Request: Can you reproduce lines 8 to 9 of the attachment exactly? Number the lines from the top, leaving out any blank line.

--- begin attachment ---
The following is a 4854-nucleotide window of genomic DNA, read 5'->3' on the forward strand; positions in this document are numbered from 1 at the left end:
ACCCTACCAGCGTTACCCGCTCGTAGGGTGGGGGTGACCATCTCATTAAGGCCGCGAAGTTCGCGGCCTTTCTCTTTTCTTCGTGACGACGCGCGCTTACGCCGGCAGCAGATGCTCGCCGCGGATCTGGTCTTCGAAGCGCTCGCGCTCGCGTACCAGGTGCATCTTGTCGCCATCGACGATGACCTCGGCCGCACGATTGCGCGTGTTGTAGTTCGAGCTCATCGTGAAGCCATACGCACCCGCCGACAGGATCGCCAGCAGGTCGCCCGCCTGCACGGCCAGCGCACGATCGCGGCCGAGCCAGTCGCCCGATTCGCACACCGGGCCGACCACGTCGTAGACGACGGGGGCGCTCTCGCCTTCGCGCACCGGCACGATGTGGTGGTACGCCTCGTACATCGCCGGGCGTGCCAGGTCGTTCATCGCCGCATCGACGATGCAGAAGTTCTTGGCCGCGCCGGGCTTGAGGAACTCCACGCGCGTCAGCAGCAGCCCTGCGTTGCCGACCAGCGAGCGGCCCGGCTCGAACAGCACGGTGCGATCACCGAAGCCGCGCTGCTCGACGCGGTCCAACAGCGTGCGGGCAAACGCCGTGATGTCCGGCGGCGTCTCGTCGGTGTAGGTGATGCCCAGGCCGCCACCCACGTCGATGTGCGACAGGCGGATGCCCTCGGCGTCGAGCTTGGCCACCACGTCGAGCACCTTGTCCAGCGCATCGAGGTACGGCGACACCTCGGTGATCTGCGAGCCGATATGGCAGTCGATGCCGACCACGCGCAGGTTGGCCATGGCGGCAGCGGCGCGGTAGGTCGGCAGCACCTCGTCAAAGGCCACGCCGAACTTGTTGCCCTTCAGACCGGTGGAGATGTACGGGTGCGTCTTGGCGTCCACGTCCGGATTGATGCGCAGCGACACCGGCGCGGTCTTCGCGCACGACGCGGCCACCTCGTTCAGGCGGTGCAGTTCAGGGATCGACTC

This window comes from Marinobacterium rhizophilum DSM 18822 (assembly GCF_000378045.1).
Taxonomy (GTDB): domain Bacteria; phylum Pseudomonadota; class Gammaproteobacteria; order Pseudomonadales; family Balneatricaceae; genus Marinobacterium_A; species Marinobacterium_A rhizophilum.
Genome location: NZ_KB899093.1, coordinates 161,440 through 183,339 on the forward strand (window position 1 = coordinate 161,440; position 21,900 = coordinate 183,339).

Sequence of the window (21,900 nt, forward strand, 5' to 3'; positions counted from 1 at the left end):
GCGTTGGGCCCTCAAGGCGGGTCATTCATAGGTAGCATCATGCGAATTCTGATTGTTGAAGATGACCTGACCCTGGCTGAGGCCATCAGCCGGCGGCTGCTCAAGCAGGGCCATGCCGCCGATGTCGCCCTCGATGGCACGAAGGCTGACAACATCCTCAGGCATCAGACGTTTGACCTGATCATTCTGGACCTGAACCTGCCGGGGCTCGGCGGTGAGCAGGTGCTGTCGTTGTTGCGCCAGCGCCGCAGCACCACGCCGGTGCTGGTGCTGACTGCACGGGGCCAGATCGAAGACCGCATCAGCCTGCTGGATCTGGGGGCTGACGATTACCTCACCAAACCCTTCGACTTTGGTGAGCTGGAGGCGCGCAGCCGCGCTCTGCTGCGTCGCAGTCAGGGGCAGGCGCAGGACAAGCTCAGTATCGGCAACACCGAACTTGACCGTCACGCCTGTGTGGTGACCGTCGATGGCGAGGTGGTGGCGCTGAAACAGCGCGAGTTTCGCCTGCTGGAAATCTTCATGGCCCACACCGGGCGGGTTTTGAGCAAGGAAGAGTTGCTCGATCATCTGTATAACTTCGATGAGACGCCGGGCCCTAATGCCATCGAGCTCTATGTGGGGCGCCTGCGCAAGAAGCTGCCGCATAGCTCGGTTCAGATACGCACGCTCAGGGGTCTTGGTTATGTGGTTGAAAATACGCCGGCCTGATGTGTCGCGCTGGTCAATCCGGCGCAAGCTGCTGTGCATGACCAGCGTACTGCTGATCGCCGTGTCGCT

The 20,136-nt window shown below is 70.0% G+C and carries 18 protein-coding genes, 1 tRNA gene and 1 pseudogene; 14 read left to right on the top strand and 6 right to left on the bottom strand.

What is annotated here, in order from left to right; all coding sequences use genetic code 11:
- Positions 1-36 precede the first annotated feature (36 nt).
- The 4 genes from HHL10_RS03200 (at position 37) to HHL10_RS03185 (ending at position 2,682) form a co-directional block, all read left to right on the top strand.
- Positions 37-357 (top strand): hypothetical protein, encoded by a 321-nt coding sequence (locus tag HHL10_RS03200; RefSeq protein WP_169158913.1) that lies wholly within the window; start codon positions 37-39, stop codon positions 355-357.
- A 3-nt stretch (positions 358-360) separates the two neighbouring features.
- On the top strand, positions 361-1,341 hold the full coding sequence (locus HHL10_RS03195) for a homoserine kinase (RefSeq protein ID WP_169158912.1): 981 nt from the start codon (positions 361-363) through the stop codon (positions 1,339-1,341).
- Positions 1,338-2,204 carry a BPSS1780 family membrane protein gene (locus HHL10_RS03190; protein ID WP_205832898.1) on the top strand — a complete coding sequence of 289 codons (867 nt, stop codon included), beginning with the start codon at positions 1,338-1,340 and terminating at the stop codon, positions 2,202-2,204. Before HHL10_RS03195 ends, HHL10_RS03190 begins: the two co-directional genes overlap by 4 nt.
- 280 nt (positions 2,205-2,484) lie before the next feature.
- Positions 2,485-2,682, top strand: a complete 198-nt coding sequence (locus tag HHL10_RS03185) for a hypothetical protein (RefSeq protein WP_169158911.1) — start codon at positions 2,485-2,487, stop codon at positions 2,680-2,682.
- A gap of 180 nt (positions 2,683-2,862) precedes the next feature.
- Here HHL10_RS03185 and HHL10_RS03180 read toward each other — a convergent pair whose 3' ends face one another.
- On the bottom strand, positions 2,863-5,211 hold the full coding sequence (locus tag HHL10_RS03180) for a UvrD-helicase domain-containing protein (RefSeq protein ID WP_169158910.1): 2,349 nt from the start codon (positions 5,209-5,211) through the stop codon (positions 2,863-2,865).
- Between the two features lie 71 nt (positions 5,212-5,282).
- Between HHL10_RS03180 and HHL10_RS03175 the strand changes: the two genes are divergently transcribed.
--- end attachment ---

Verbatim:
The 20,136-nt window shown below is 70.0% G+C and carries 18 protein-coding genes, 1 tRNA gene and 1 pseudogene; 14 read left to right on the top strand and 6 right to left on the bottom strand.

What is annotated here, in order from left to right; all coding sequences use genetic code 11: